Those words bring to mind warm sun, soft sand, swimming, sunburns and caipirinhas. In Brazil we lived just a few steps from our local beach, and that stretch of the south Atlantic is now branded into my subconscious. When I think of beach, I think of Rio das Ostras and hot weather.
Now, here in northern England I have to re-think.
I imagined the shore here to be lonely and deserted, to be rocky and frozen with only a few bundled up dog walkers strolling along the edges, few and far between, with only a few gulls for company.
But guess what? The beach is full of people! Even in October when the wind is chapping your cheeks and turning your exposed hands into white frozen claws, there are families out there playing in the sand. They’re flying their kites, kicking a football around, waking their dogs and finding a way to enjoy the sun even when the air is cold enough to make your eyes water.
Yes, they’re bundled up head to toe in hats, scarves and jackets. No one is wearing Havaianas or going barefoot, but I did spy a few cold beers so it’s not completely different although I think the local cafe served ten hot coffees for every one cold beer.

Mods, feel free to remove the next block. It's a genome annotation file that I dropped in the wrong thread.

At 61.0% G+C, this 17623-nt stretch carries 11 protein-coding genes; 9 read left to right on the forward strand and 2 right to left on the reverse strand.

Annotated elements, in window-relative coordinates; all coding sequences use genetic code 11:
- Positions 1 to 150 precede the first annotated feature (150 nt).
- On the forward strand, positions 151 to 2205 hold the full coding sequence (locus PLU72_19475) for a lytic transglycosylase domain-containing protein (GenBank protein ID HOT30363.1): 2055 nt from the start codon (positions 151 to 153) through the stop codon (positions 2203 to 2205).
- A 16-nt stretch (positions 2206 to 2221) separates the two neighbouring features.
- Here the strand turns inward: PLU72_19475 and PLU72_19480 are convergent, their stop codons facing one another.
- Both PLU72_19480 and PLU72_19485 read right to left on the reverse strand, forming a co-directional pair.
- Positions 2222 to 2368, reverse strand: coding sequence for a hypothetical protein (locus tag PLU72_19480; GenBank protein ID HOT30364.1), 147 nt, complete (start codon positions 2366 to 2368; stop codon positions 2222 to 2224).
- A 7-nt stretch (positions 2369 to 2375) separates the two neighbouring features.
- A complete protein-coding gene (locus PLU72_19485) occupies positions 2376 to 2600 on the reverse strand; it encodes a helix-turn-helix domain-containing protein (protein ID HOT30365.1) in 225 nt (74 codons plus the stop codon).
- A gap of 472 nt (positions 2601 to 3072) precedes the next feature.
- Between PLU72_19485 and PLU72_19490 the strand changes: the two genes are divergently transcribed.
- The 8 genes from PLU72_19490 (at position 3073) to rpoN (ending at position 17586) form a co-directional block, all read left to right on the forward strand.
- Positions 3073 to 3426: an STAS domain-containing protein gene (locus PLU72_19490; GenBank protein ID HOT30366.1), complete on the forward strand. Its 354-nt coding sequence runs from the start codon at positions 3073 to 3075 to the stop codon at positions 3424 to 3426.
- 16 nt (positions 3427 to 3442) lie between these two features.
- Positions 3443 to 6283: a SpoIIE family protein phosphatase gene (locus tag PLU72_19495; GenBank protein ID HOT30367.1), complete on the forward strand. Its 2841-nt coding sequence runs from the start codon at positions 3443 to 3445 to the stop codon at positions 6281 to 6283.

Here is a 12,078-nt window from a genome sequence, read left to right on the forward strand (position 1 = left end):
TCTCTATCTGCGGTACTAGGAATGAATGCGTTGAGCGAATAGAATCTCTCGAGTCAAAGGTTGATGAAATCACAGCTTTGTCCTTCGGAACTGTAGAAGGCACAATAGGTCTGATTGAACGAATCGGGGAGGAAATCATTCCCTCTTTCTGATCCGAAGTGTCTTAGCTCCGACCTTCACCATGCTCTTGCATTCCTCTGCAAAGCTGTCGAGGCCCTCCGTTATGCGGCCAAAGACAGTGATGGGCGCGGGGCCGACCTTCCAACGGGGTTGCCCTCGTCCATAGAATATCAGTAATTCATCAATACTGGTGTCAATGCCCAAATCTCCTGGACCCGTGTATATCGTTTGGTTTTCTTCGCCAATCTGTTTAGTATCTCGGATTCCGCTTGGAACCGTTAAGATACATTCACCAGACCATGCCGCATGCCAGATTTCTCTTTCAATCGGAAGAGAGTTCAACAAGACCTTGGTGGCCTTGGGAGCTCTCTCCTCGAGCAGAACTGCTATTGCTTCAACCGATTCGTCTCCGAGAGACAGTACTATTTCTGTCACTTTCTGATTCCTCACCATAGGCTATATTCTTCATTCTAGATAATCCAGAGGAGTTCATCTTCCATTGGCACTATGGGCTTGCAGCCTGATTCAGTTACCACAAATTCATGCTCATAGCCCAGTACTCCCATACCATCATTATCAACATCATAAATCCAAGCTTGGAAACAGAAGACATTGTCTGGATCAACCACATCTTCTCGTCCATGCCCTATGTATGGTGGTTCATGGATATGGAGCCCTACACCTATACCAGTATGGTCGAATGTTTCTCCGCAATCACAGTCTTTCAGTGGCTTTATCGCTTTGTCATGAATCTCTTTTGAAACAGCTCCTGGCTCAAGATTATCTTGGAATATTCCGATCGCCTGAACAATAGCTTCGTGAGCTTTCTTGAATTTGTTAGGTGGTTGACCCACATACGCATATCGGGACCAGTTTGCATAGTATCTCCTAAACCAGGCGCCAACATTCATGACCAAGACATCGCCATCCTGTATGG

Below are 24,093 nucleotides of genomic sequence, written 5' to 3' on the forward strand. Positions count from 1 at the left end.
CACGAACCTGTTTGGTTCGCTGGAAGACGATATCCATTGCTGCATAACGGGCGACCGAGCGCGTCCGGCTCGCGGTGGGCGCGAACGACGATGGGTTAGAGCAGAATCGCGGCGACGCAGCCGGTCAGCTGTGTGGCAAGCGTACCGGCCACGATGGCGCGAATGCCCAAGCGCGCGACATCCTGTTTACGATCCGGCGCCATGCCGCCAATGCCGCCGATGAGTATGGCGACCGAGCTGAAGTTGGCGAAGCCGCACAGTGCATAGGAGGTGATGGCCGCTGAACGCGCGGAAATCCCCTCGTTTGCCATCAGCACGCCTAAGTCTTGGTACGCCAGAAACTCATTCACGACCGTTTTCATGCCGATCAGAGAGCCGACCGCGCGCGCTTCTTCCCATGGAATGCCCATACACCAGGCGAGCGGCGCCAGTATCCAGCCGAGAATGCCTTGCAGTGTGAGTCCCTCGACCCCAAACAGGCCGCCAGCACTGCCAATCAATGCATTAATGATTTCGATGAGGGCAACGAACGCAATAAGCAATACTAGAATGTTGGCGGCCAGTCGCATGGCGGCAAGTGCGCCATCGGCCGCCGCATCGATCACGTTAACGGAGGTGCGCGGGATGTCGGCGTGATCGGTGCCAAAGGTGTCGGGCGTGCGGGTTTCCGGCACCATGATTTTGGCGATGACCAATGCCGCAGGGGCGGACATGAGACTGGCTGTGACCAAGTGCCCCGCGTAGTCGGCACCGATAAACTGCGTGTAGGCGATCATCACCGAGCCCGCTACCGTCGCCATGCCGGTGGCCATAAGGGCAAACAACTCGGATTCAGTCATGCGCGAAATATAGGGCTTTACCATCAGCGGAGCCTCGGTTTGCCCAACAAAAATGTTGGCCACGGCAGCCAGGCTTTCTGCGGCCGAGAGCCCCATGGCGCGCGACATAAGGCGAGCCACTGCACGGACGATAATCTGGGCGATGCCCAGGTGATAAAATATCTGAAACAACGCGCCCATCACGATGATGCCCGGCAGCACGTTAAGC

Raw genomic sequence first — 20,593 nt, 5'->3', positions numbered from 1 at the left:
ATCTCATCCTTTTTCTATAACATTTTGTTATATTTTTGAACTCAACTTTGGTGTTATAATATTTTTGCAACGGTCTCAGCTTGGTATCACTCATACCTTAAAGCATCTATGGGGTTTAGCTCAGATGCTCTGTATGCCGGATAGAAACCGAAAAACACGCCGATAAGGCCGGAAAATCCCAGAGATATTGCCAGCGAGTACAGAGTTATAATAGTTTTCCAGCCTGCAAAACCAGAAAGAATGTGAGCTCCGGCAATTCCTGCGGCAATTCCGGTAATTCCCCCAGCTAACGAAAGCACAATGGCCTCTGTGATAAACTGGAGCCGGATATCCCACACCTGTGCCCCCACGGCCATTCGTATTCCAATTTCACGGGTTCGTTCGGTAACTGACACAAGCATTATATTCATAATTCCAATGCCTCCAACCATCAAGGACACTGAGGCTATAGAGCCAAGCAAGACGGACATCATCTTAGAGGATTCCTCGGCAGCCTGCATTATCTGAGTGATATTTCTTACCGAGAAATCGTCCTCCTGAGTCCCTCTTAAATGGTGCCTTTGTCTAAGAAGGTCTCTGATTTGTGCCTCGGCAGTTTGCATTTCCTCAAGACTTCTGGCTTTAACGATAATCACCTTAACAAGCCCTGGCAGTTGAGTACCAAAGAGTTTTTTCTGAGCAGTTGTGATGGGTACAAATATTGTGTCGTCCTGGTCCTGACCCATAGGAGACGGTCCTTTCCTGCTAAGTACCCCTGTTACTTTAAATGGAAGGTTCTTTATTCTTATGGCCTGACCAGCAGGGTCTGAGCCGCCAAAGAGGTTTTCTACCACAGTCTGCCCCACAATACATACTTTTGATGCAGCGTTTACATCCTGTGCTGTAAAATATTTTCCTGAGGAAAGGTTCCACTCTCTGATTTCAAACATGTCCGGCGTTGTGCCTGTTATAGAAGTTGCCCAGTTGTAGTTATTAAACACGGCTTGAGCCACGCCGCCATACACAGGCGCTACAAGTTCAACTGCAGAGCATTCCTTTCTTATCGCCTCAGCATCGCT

But what surprised me the most was the surfing. Dozens of surfers in their wetsuits out on that frigid water!
I’ve walked along this beach four or five times now and every time there are at least five people out there surfing the long waves. Even just a few days ago in early November!
There is a guy with a van full of surfboards and wetsuits for hire offering surfing lessons nearly every day, and every day he has customers.
I think they’re crazy. My little cold blooded lizard heart shrinks back from the thought of even putting my toes in that water, and they’re out there whooping it up like it’s nothing.
And good for them. Like Brian keeps telling me, if you let the weather here stop you from doing what you want to do, you’ll never do anything.
Keep warm and carry on.